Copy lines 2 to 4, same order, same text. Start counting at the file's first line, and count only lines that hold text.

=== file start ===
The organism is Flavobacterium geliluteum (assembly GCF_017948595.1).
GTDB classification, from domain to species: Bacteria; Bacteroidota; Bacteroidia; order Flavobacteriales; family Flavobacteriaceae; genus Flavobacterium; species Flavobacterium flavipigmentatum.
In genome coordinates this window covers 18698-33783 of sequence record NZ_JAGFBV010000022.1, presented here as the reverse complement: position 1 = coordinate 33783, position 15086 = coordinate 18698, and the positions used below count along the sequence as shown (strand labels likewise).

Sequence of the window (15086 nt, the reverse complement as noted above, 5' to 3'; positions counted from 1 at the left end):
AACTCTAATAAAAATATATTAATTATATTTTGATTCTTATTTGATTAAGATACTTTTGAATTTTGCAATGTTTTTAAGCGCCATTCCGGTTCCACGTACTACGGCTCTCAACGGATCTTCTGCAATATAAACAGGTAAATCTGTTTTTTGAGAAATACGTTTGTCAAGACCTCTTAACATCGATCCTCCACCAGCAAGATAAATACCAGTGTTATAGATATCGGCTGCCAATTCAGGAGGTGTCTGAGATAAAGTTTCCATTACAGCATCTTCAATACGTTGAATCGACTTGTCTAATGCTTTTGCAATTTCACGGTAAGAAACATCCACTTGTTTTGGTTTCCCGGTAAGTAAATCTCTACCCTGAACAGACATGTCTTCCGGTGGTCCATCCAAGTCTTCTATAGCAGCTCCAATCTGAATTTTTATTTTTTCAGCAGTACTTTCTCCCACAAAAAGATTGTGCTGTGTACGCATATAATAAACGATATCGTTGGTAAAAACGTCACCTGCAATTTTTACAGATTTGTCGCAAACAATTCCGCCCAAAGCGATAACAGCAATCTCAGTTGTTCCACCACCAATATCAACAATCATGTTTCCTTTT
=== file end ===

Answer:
GTDB classification, from domain to species: Bacteria; Bacteroidota; Bacteroidia; order Flavobacteriales; family Flavobacteriaceae; genus Flavobacterium; species Flavobacterium flavipigmentatum.
In genome coordinates this window covers 18698-33783 of sequence record NZ_JAGFBV010000022.1, presented here as the reverse complement: position 1 = coordinate 33783, position 15086 = coordinate 18698, and the positions used below count along the sequence as shown (strand labels likewise).

Sequence of the window (15086 nt, the reverse complement as noted above, 5' to 3'; positions counted from 1 at the left end):